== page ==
Vicunas, Alpacas and Lamas in South America
More animal welfare in the Andes mountains of Peru and Bolivia
Covid-19 crisis: Animal welfare work in times of a pandemic
Some activities and focal points of our animal welfare work worldwide – whether sanctuaries, trainings or mobile clinics – had to be paused or adapted in response to the pandemic:
Still, it is our highest priority to safe animal lives, but we cannot risk the health of our partners in doing so. To enable us to carry on our basic animal welfare work despite the current crisis, we have developed the WTG Emergency Fund. Read more about the fund here https://welttierschutz.org/en/wtg-emergency-fund/
We promise to do everything in our power to continue offering the best protection for all animals – the stray cats and dogs, livestock such as donkeys, cattle, sheep and goats as well as wildlife like pangolins and sloths, elephants and bears. Please support our work https://welttierschutz.org/secure/spenden/emergency-fund/
When the protected species of vicunas can legally be caught and shorn every year May till November, animal welfare has until now not played a big role. Also during the shearing of the domesticated species of alpaca and lama, there are animal welfare concerns. Together with our partners of the Wildlife Conservation Society (WCS), we are aiming to change this and educate the local people on the animal welfare appropriate handling of the animals.
Peru and Bolivia
Vicunas belong to the family of camels and once used to roam around Peru, Bolivia, Argentina and Chile as wildlife. Since the times of the Incas in the 15th century, they have been hunted for their wool and back in the day also meat. As a result, in the 1960s, their population had declined dramatically and the species faced extinction. Today, they are protected by a transnational conservation agreement – and their population has been able to recover.
High up in the Andes mountains in Peru and Bolivia, the Vicunas live in a breath-taking habitat: Wild, free and in tight family bonds of around 10 animals, the animals roam as they please. Thanks to their small hoofs, they are able to climb the mountains and their thick but light fur protects them from the ever-changing temperatures and nightly cold. However, exactly their exceptional wool is what makes the animals “as valuable as gold”, as the locals in the region like to say.
For most of the local farmers and indigenous peoples, the wild vicunas – but also the domesticated alpacas and lamas – are their only livelihood – their wool is often the only income they have. For them, the animals are a symbol of “home” and tradition: they are adored and protected. Although this seems like an ideal coexistence between animal and human, in reality this harmony does not always work when it comes to animal welfare.
Missing animal welfare during the traditional shearing
Beginning with rhythmic dances of the so-called “shearing dancers”, who dance through the streets of the local villages, the traditional shearing procedures start: For the “chaccu” (as the shearing of vicunas is called in Peru), the humans stalk the wild animals living far away from civilisation with their dogs but also on motorbikes for hours. Once they find the herds, they herd them back to the villages using loud noises. Scared, the vicunas start racing around in speeds of up 50 km/h. In hundreds, they finally reach the villages – where they are caught and locked in small pastures.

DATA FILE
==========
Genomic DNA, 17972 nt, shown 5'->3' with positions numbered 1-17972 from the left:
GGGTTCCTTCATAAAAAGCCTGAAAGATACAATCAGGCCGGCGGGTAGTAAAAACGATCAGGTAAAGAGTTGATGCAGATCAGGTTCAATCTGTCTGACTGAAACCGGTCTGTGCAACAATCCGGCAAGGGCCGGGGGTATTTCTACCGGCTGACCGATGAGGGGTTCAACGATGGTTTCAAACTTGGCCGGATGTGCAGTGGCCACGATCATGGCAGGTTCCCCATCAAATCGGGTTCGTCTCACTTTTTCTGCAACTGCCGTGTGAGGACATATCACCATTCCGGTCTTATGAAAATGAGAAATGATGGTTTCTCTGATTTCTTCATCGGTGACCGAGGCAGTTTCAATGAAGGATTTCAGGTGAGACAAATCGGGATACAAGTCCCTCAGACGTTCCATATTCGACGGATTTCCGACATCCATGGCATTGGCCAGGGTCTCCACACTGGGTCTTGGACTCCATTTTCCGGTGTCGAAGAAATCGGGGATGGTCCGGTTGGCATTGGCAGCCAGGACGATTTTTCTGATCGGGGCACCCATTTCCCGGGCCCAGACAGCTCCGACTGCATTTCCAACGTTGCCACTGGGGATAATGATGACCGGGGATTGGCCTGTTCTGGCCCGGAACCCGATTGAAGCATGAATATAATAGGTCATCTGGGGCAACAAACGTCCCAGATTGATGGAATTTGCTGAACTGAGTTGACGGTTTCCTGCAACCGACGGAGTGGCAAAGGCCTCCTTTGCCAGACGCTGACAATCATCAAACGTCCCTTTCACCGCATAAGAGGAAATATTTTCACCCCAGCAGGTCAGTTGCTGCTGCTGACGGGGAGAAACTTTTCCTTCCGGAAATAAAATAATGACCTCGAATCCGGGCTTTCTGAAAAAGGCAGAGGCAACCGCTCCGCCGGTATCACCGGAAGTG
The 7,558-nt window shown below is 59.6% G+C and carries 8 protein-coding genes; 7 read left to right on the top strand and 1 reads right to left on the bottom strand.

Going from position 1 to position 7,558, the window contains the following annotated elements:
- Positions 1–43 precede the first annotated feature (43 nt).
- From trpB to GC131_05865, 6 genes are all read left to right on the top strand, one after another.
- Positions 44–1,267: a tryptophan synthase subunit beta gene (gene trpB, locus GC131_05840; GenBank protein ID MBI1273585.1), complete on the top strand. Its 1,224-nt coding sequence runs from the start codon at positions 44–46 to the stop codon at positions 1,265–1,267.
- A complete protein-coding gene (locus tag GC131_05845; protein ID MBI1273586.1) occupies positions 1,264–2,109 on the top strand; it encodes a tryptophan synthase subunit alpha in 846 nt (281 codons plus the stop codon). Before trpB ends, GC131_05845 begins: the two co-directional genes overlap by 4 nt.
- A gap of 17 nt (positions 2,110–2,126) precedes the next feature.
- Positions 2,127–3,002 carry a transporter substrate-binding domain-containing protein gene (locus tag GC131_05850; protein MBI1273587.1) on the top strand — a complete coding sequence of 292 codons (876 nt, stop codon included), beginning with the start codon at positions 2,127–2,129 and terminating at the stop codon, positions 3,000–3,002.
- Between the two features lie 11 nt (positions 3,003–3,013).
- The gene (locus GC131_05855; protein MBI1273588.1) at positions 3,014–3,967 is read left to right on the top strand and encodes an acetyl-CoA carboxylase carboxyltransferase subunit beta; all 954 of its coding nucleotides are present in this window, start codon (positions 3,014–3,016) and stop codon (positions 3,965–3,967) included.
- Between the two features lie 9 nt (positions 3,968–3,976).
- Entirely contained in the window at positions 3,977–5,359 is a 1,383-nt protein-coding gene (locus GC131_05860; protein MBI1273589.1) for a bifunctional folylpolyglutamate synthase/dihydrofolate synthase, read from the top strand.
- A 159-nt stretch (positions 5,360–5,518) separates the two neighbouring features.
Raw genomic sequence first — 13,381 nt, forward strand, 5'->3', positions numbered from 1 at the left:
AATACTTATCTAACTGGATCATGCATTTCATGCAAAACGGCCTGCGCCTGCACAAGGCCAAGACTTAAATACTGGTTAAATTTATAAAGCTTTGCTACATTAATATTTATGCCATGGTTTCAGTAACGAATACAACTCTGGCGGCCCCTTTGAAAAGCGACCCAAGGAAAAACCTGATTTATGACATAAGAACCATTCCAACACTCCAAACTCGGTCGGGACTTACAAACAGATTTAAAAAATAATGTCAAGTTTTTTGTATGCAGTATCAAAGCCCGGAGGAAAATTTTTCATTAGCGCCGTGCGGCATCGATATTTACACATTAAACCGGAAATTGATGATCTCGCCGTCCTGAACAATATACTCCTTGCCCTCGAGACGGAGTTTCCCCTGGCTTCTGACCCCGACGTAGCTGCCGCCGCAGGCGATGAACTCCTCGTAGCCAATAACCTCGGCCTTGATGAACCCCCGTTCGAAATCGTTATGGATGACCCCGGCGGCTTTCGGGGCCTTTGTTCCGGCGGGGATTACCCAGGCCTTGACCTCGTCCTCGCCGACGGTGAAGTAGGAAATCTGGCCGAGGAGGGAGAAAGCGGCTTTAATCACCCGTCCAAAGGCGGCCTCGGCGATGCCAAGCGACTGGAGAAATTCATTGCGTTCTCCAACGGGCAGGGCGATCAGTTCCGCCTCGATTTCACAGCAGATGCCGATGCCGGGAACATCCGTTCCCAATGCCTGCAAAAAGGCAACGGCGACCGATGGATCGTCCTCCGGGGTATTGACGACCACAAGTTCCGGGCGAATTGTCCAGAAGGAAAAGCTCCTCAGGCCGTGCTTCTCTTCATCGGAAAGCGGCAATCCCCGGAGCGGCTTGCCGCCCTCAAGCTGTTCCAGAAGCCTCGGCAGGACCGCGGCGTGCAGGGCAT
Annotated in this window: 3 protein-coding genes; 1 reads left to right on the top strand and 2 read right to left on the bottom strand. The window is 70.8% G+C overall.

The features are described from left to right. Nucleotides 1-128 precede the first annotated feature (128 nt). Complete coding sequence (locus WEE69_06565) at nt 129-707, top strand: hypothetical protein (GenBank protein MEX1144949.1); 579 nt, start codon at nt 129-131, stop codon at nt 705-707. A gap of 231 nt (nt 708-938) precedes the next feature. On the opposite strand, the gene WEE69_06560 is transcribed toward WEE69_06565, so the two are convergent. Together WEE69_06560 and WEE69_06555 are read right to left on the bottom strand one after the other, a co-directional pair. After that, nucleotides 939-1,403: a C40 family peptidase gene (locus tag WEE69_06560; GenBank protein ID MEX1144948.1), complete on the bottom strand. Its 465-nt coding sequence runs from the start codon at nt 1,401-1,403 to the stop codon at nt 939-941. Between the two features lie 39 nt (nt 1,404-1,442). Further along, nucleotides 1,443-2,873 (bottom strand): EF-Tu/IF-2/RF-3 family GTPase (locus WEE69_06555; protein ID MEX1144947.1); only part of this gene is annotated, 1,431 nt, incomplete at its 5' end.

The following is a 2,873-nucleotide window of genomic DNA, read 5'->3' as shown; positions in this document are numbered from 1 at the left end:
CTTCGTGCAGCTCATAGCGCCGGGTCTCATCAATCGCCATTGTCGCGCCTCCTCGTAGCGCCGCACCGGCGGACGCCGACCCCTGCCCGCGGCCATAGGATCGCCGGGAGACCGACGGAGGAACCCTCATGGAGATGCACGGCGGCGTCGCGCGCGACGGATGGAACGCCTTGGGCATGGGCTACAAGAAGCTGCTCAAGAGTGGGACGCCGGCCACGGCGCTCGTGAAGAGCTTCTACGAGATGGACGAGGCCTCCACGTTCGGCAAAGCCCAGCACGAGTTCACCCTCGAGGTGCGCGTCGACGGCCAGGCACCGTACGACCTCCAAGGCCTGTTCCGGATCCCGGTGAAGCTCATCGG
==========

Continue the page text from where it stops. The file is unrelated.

One of the most important days of the year for the locals causes humongous stress in the wild animals
Once caught, the animals start to panic. Vicunas are generally silent when scared or in pain, but you can see the fear in their faces: The ears are back against their head, their nostrils are constantly rousing.
In the pasture, the shearing of the animals takes place. Two people fixate the animal’s legs – one in the front and one the hind ones. A third person then starts shearing. The animal however – not knowing what is happening – try to free themselves in their panic. This results in them being injured, which in turn causes another issue: Most of the tools used are not disinfected and sensitised and there are no hygienic guidelines. This makes any wound an ideal feeding grounds for infections, such as for the highly infectious mange.
Back in the wild, vicunas infected with mange are ridden by the strong need to itch constantly – and end up literally itching the fur off their bodies. They cannot rest, are weak and stop feeding. This highly infectious reaction caused by these mites can easily spread among all animals of the herd and even result in the death of animals.
In cooperation with the Wildlife Conservation Society (WCS), we aim to change this situation in two especially relevant regions: In Nor Yauyos Cochas in Peru as well as Sajama National Park in Bolivia, where more than 14.000 wild vicunas live as well as more than 230.000 alpacas and 55.000 lamas in human care.
Our goal is to work side by side with the local farmers and indigenous peoples – that live together in 635 groups in Peru and 300 groups in Bolivia – before as well as during and after the shearing and improve their handling of the animals. We are for example teaching them how to reduce the animals’ stress during the catching of the animals by not using motorbikes and dogs. Additionally, we educate them on how to fixate and shear the animals animal welfare appropriately and how to reduce the rate of infections by disinfecting the tools and following hygiene standards.
During the shearing, hurt and sick animals are also examined and treated professionally by vets.
To ensure improved animal handling long-term, we are planning on developing strict guidelines regarding the catching and shearing of Vicunas in cooperation with representatives of the different groups.
Every donation helps to support this extensive project.